Lessons from the history of humanitarian action in Latin America and the Caribbean

29 - 30 October 2014
Conference
Description
The two-day event will bring together leading policy makers, humanitarian practitioners and academic thinkers to discuss the evolution of humanitarian action in conflict and disasters in Latin America and the Caribbean since the early 20th Century, and reflect on what it means for improving humanitarian action today.

Key questions will include:

  • How has the concept of humanitarianism evolved and been interpreted across the region and over time?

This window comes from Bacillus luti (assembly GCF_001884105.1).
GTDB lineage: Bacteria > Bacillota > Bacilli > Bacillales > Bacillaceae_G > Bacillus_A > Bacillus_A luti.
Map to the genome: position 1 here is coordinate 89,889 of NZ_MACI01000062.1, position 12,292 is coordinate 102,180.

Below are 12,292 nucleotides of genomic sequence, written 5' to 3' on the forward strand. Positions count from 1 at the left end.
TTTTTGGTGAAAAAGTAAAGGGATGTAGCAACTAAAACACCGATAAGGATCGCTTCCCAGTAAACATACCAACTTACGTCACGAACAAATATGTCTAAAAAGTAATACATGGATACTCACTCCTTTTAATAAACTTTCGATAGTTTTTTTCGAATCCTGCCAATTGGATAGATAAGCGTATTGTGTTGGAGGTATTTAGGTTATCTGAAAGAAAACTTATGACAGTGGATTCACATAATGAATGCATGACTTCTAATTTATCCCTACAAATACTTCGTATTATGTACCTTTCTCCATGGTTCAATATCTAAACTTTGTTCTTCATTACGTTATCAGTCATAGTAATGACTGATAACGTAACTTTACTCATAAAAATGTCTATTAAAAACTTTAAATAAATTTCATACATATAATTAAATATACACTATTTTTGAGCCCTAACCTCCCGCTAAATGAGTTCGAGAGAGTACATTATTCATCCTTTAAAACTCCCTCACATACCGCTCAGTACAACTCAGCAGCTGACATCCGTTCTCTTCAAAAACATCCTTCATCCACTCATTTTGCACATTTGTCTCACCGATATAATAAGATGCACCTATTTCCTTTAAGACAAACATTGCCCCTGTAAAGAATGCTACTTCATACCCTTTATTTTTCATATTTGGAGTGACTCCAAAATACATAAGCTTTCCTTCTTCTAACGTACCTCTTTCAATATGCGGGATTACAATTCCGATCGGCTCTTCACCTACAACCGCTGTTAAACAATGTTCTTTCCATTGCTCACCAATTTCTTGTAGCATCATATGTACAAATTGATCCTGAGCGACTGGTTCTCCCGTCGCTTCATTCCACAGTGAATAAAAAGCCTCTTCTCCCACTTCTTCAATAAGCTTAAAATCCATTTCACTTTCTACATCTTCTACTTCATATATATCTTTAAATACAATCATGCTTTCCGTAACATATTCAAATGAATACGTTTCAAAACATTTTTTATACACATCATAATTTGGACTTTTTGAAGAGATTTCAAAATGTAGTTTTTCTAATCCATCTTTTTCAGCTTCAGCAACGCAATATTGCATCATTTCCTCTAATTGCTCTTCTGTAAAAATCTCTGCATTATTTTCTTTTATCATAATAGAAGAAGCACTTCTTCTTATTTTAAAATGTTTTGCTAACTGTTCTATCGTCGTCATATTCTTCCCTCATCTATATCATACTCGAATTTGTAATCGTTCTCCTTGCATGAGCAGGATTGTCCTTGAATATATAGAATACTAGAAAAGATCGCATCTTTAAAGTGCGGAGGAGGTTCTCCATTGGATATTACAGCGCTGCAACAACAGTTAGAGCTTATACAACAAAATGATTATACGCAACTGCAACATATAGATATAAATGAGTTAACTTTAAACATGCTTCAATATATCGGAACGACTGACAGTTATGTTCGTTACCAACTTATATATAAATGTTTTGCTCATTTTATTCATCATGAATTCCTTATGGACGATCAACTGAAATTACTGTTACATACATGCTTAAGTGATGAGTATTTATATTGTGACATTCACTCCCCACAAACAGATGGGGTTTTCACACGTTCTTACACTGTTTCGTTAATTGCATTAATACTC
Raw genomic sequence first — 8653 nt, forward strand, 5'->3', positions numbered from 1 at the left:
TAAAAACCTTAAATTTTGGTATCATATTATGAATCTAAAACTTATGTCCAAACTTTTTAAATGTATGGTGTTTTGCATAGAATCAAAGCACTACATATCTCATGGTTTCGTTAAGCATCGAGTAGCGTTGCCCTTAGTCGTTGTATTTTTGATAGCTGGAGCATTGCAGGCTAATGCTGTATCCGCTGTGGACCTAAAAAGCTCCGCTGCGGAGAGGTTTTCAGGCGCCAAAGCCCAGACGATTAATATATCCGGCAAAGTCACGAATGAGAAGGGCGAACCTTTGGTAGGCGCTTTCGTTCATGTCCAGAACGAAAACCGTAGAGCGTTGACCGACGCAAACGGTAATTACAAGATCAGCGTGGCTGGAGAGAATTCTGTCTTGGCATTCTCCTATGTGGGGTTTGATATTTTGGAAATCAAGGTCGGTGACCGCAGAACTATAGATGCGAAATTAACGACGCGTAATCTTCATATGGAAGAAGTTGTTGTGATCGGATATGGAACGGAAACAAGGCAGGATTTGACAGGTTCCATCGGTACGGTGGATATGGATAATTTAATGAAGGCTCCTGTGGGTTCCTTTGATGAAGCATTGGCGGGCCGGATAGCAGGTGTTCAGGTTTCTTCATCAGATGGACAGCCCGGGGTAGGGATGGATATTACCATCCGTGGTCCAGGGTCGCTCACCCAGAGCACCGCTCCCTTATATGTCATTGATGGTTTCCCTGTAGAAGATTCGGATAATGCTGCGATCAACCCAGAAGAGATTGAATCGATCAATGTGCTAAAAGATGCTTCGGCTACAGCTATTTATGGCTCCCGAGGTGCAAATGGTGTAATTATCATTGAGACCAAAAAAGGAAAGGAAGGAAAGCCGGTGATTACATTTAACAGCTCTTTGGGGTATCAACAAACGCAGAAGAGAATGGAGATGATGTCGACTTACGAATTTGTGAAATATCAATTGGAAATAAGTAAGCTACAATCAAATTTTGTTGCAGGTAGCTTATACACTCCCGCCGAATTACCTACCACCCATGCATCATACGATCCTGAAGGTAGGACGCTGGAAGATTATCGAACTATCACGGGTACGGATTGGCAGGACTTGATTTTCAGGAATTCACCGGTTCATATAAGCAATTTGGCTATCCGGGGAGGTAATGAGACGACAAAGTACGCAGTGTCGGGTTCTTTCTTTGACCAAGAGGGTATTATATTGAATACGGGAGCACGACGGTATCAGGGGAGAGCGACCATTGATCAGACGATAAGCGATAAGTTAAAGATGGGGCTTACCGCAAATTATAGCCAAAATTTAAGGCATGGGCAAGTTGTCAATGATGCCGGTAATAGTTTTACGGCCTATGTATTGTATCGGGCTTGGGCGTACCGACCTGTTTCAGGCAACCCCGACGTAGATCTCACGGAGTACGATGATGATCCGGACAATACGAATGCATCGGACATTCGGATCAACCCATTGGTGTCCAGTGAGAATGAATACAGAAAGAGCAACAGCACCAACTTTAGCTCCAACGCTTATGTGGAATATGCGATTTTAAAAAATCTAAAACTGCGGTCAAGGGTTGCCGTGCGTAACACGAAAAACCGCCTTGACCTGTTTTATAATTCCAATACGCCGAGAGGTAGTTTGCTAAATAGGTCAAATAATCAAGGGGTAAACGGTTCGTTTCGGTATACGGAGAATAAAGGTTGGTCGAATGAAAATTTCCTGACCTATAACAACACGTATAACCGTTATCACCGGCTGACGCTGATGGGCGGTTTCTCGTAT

• How have key disaster events and institutions shaped the region's management of disasters and disaster risk?
  • What implications of long-standing armed conflicts had on the way the region handles displacement, asylum, migration?
  • How have social movements, political movements, religion and indigenous cultures shaped and influenced humanitarian action?
  • What are key legacies of the colonial system? How has decolonization shaped Latin America's humanitarian history in different areas?
  • What are the links between solidarity, human rights and humanitarian action?

Universidad Santo Tomás, Bogota, Colombia